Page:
It's a good idea - using boat races to teach primary children principles of science. But, says Douglas Blane, you need to ensure your facts are right
The whole of southern Scotland once lay deep under water and those days could return sooner than anyone expected. Splash may well be the wettest workshop ever devised, and the smartly-dressed teachers at Holytown Primary School, North Lanarkshire, soon realise why Cat Somerville and Lori Moffat are presenting the show in jeans and wellie boots. Sou'westers and oilskins would be handy. Lifejackets would not be out of place.
The show invites children to "look at different boat shapes, race your boat, add a sail, create a storm and have lots of watery fun", so a little water might be expected. But it is rippling in narrow metal tanks, sloshing in brightly coloured boxes, glugging in fat plastic bottles and splashing around in a big, blue paddling pool shaped like a seashell. And since this is the second show of the morning to an audience of infants, there are, besides all this deliberate water, several gallons of casual water with which one woman and a mop are fighting a grimly determined, but clearly losing battle.
The kids are having a ball and the teachers too have rolled up their sleeves and jumped right in. There is a great deal of teaching going on, both by the presenters, who are moving around helping little hands and guiding little brains, and by the teachers.
Learning is perhaps a different matter because the show's designers ave occasionally let the variety that holds an infant's attention stray too far towards complexity. Racing little boats with more than a dozen shapes, sizes and colours of sail is certainly appealing - but it is also confusing. And while four of the six investigations that make up the workshop are fun, interesting and scientifically unexceptionable, there is a problem with the other two.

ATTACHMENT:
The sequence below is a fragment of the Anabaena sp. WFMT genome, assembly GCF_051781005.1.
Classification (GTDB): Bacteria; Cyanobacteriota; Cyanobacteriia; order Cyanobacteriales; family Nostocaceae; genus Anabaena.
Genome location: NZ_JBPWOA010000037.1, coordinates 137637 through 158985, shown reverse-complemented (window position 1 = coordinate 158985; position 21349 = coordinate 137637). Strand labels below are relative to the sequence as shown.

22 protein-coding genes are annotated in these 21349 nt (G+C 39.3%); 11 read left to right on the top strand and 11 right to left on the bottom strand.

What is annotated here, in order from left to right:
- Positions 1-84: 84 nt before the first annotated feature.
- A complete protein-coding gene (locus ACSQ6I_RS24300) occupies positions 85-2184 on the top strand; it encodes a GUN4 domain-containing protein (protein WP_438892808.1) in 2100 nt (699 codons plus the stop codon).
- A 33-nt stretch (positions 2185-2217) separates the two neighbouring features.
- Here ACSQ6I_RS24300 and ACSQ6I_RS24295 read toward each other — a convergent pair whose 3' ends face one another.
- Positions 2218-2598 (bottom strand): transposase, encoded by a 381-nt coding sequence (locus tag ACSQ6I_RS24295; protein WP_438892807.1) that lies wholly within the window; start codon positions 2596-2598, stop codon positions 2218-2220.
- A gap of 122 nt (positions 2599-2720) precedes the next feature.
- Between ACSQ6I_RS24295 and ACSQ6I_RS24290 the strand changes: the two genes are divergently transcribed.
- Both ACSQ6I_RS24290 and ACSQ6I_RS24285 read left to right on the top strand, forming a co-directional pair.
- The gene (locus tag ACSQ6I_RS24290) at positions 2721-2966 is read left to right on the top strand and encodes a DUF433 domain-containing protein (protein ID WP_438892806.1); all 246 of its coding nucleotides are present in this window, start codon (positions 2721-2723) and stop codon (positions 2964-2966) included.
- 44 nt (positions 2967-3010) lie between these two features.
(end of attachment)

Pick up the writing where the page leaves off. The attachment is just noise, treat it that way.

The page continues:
The boat races demonstrate, in an entertaining and exciting way, the effects of forces and the difference the shape of a ship or the size of its sail can make to its speed. And the show's designers have tried to make the tests fair by using identical little fans or weights to propel the ships. Unfortunately there are other variables - such as the response times of the children - which are both uncontrolled and, especially with water tanks just a few feet long, significant.
When primary teachers who freely admit they need help with science call in the experts, they are entitled to expect that their pupils will not, however inadvertently, acquire misguided notions - such as, that fat hulls or small sails make a ship go faster. This is especially important when the quality of the presentation ensures that the lesson will be remembered when others have long been forgotten.
Splash could benefit from a brief spell back on the slips before it is launched again. In school science if you are going to be memorable, you have to be right.
Edinburgh International Science Festival, tel 0131 555 6626